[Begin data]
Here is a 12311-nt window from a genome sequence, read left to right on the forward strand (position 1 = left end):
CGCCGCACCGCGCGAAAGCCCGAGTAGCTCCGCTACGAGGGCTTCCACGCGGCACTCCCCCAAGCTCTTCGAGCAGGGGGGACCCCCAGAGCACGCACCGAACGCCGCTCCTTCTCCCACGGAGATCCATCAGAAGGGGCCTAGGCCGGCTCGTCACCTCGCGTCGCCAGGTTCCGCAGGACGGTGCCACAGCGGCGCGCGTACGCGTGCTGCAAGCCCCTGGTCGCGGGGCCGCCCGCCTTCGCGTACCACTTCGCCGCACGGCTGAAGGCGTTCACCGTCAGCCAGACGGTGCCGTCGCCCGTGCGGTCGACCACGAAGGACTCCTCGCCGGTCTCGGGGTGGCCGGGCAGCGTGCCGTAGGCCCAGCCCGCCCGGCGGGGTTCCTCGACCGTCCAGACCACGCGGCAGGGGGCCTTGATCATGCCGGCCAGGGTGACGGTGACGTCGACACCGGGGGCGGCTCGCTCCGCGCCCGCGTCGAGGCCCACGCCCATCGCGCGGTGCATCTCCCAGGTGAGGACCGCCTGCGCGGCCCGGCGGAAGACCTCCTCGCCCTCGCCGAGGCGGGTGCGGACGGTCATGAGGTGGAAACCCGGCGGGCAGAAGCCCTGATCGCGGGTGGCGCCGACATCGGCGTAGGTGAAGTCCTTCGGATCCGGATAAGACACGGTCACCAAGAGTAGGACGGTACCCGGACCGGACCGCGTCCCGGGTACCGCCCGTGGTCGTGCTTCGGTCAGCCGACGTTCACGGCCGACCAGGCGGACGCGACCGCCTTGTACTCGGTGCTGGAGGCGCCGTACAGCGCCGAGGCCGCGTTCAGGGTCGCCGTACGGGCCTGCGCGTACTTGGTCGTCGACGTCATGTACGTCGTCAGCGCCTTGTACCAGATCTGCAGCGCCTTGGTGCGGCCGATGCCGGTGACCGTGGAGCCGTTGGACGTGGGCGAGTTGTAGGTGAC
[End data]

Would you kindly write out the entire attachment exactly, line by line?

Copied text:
Here is a 12311-nt window from a genome sequence, read left to right on the forward strand (position 1 = left end):
CGCCGCACCGCGCGAAAGCCCGAGTAGCTCCGCTACGAGGGCTTCCACGCGGCACTCCCCCAAGCTCTTCGAGCAGGGGGGACCCCCAGAGCACGCACCGAACGCCGCTCCTTCTCCCACGGAGATCCATCAGAAGGGGCCTAGGCCGGCTCGTCACCTCGCGTCGCCAGGTTCCGCAGGACGGTGCCACAGCGGCGCGCGTACGCGTGCTGCAAGCCCCTGGTCGCGGGGCCGCCCGCCTTCGCGTACCACTTCGCCGCACGGCTGAAGGCGTTCACCGTCAGCCAGACGGTGCCGTCGCCCGTGCGGTCGACCACGAAGGACTCCTCGCCGGTCTCGGGGTGGCCGGGCAGCGTGCCGTAGGCCCAGCCCGCCCGGCGGGGTTCCTCGACCGTCCAGACCACGCGGCAGGGGGCCTTGATCATGCCGGCCAGGGTGACGGTGACGTCGACACCGGGGGCGGCTCGCTCCGCGCCCGCGTCGAGGCCCACGCCCATCGCGCGGTGCATCTCCCAGGTGAGGACCGCCTGCGCGGCCCGGCGGAAGACCTCCTCGCCCTCGCCGAGGCGGGTGCGGACGGTCATGAGGTGGAAACCCGGCGGGCAGAAGCCCTGATCGCGGGTGGCGCCGACATCGGCGTAGGTGAAGTCCTTCGGATCCGGATAAGACACGGTCACCAAGAGTAGGACGGTACCCGGACCGGACCGCGTCCCGGGTACCGCCCGTGGTCGTGCTTCGGTCAGCCGACGTTCACGGCCGACCAGGCGGACGCGACCGCCTTGTACTCGGTGCTGGAGGCGCCGTACAGCGCCGAGGCCGCGTTCAGGGTCGCCGTACGGGCCTGCGCGTACTTGGTCGTCGACGTCATGTACGTCGTCAGCGCCTTGTACCAGATCTGCAGCGCCTTGGTGCGGCCGATGCCGGTGACCGTGGAGCCGTTGGACGTGGGCGAGTTGTAGGTGAC